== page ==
At today's (Wednesday, May 20) adoption of the European Commission's Farm to Fork Strategy Commissioner Stella Kyriakides stated that the EU needs to develop innovative ways to protect crops from pests and diseases.
She remarked that this requires new innovative techniques and, referring to gene-editing, stated that it was part of a study being undertaken by the EU at present.
"In the European Green Deal it is clearly stated that in the context of the Farm to Fork Strategy the EU does need to develop innovative ways to protect harvests from pests and diseases and to consider the potential roles of new innovative techniques," she said.
These innovative technologies must always be safe for consumers and the environment.
Commenting on a study on new genomic techniques requested by the council, she said: "This study will be providing us with a great opportunity to assess the status of these techniques, in particular in view of the 2018 European Court of Justice [ECJ] ruling.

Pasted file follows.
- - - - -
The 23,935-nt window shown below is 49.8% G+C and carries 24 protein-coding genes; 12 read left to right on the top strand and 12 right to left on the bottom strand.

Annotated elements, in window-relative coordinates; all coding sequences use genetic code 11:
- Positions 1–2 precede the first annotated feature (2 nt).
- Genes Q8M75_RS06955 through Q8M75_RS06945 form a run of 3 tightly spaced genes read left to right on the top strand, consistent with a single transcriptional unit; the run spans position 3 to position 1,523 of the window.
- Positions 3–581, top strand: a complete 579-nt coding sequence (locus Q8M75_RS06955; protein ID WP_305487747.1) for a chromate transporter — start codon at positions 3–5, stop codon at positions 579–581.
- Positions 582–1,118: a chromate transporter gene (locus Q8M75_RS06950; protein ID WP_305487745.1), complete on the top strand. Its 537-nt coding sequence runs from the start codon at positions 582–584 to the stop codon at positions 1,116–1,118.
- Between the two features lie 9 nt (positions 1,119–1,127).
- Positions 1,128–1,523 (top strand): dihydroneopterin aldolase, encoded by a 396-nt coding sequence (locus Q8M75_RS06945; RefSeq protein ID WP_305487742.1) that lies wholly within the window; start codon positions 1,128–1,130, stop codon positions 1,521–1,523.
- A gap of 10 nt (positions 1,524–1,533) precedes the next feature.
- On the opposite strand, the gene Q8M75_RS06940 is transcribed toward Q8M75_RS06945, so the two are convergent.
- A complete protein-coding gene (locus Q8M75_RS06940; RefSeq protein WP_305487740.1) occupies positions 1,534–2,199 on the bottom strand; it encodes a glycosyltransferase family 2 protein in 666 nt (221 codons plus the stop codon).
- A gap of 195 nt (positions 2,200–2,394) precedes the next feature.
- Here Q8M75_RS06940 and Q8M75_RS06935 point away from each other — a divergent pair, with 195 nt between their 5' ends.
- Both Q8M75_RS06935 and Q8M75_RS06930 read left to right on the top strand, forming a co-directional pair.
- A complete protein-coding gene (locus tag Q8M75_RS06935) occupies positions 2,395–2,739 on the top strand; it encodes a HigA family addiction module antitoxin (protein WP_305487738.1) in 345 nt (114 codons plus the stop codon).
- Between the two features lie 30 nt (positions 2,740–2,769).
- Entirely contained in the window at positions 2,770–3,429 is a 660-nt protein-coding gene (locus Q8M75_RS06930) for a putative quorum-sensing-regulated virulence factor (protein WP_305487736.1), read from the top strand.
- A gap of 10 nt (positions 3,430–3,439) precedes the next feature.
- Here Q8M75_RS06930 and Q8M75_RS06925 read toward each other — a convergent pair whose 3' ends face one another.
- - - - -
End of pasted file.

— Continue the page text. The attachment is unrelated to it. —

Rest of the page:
"We will wait for the outcome of this study. Any potential action or changing of policy on this will be only after the study is finalised, which we see as being around 2021," she added.
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In July 2018, the ECJ ruled that gene-edited crops should be regulated in the same way as conventionally genetically modified organisms (GMOs).
CRISPR is a common form of gene-editing. The technique involves changes to DNA. It does not involve the insertion of genes from other species.
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Put the EU in the 'dark ages'
One Irish scientist told AgriLand at the time that the decision will put the EU in "the dark ages" of technology and that it would stymie research.
Dr. Barbara Doyle Prestwich of University College Cork (UCC) stated that the EU would fall behind in technology that can result in less chemical use in our food chain and, as a result, impact heavily on sustainable farming and climate change.